"You have to be a teacher, a manager, a leader," said Louisville offensive coordinator/quarterbacks coach Garrick McGee, who held the same position at Arkansas and Northwestern. "You have to be able to organize and manage everybody. It's definitely a management role. That's what a head coach is, a manager-CEO.
"The closest thing to that is the offensive coordinator, QB coach."
Improving minority coordinator numbers could boost minority head coaching numbers, but some candidates have also advanced their careers by taking alternate routes in the FCS, Division II, Division III or even high schools.
New Bowling Green coach Mike Jinks spent 17 years in Texas high schools before becoming Texas Tech's running backs coach in 2013. Tony Sanchez logged 14 years as a high school coach before landing the UNLV job last December.
Before UNLV, Sanchez was head coach and offensive coordinator at Bishop Gorman High School in Las Vegas, where he won six consecutive state championships.
"More so than any other time, the names of high school coaches are out there," Sanchez said. "A lot of it's through social media, playing games on national TV and working these highly recognized all-star games."
While many thought moving to UNLV would be "this huge, crazy jump," Sanchez's management and fundraising experience at Bishop Gorman prepared him.
Such preparation is critical, regardless of a coach's career path. Wins matter, but athletic directors want to know a candidate's plans for building programs and understanding budgets. They want to know how he'll handle crises and generate ticket sales.
"The only thing that's worse than not having enough African-American head coaches is anyone who gets hired who's not ready for it," Shaw said. "I would hate for someone to say we need to balance this thing out just to have some equity. That doesn't work."
All about 'who knows you'
Success sells in college football, but sometimes success alone is not enough to secure head-coaching positions. Networking matters. So does the way a coach brands himself.
"ADs have to hire splashes," Withers said. "They have to win press conferences. Their alums have to say, 'Wow, we got that guy!'
"Sometimes, that's not the minority candidate."
Donald Yee, an agent who represents minority coaches in both college football and the NFL, said the days of coaches simply being able to work hard and hope to be noticed are over. There's a new secret sauce for landing top jobs.
"It used to be what you know," Frazier said. "Then, it was who you know. Now, it's who knows you."
The "who" isn't limited to athletic directors. It includes search firms, university presidents, trustees and prominent boosters. Those groups are predominantly white.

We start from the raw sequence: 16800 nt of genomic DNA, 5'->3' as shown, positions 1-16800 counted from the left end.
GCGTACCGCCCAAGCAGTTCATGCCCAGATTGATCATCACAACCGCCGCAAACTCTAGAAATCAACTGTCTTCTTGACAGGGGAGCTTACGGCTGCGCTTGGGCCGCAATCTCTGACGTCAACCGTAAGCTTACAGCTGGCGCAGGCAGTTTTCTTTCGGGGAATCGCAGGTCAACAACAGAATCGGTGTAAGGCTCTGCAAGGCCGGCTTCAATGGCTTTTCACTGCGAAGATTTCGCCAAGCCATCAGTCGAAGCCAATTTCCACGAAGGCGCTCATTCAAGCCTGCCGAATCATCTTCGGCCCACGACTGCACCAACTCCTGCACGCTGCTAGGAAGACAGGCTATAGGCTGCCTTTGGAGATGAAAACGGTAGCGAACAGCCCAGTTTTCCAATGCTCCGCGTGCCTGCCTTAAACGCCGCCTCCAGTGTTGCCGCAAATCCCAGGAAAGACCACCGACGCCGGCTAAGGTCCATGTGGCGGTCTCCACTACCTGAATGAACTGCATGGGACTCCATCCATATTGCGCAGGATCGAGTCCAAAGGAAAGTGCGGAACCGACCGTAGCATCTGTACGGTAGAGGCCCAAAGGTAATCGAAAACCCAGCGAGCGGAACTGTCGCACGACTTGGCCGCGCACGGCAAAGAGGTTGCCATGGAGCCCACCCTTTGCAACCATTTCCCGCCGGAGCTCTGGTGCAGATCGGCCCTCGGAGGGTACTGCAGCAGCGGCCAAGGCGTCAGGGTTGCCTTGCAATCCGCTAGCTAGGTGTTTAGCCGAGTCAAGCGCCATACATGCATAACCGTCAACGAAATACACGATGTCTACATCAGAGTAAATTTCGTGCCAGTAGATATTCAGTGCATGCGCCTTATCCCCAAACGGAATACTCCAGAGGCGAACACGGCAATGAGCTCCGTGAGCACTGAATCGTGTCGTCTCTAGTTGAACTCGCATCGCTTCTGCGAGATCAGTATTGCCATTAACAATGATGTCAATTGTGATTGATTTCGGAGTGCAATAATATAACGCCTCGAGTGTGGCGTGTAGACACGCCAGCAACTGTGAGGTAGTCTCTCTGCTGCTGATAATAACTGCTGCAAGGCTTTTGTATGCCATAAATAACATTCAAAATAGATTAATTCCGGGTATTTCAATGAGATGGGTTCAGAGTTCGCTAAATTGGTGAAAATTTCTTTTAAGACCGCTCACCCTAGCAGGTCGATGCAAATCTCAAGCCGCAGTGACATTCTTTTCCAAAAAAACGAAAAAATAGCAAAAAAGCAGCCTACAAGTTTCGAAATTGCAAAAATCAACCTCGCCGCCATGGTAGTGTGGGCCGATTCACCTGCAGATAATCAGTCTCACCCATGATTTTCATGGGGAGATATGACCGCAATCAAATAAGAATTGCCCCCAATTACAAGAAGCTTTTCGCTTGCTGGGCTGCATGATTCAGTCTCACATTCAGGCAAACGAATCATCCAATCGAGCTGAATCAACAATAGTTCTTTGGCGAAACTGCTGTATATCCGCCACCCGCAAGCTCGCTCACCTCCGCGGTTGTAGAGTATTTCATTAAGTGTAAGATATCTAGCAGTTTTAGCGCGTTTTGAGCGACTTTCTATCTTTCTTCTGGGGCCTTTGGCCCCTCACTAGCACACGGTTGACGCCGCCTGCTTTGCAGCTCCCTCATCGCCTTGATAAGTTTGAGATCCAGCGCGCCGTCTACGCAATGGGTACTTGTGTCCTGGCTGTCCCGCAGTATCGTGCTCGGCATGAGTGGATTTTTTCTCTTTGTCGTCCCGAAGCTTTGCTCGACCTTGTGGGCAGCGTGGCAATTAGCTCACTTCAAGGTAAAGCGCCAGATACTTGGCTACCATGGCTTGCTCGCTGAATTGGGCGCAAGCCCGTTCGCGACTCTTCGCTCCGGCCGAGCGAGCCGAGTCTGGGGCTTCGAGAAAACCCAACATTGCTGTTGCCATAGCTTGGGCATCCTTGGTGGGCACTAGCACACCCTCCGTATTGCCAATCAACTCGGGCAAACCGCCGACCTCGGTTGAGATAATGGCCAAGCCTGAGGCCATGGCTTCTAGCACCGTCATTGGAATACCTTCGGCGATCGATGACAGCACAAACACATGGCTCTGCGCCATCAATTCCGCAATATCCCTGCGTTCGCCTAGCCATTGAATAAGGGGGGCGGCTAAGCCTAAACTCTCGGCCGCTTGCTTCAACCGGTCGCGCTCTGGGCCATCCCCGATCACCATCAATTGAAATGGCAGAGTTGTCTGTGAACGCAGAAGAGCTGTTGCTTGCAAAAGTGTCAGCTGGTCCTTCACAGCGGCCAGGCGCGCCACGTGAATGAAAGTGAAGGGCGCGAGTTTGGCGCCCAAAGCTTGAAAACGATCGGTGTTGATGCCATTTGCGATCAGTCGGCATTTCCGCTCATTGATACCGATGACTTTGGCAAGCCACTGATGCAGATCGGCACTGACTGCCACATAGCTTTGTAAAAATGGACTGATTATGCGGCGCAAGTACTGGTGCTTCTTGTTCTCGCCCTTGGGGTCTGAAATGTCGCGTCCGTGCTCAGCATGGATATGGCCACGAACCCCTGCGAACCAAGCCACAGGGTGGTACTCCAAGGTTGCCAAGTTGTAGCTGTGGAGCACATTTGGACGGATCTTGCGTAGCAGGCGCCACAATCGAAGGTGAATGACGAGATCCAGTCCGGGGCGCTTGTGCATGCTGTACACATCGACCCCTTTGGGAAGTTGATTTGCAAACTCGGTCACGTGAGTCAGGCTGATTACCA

According to a report this fall from Richard Lapchick, director of The Institute for Diversity and Ethics in Sport (TIDES) at the University of Central Florida, 86.7 percent of athletic directors were white, a 3.5 percentage point increase. The number of black athletic directors fell from 14 to 12 in 2015. Three were Latino, one was Asian and one was Native American.
Nearly 90 percent (89.8) of university presidents were white.
The challenge for minority coaches, Smith said, is this: "You need people who don't look like you to feel comfortable hiring you."
Or re-hiring you. After being fired by Florida, Will Muschamp spent only one season as a coordinator before landing another SEC head-coaching job (South Carolina). Charlie Weis' Notre Dame tenure ended miserably, but after two years as a coordinator, he secured another Power 5 job (Kansas).
Second chances for minorities, meanwhile, are scarce. Tyrone Willingham, fired at Notre Dame in 2004 and immediately hired by Washington, is the only minority coach in recent memory to receive one.
"Reputation has a lot to do with it," said Jacksonville Jaguars coach DeWayne Walker, who coached New Mexico State from 2009 to 2012. "I know Gene Chizik and now Muschamp, their reputations are different than maybe a minority coach who has had a losing record, to be able to get another opportunity."
It could be a question of awareness. Asked how aware athletic directors are of promising minority candidates, Yee, the agent, said, "On a scale of 1 to 10 with 10 being most aware, I believe it's a 1. I don't know the reasons, but I'm basing that on discussions with ADs or associate ADs in charge of football. There is very little awareness."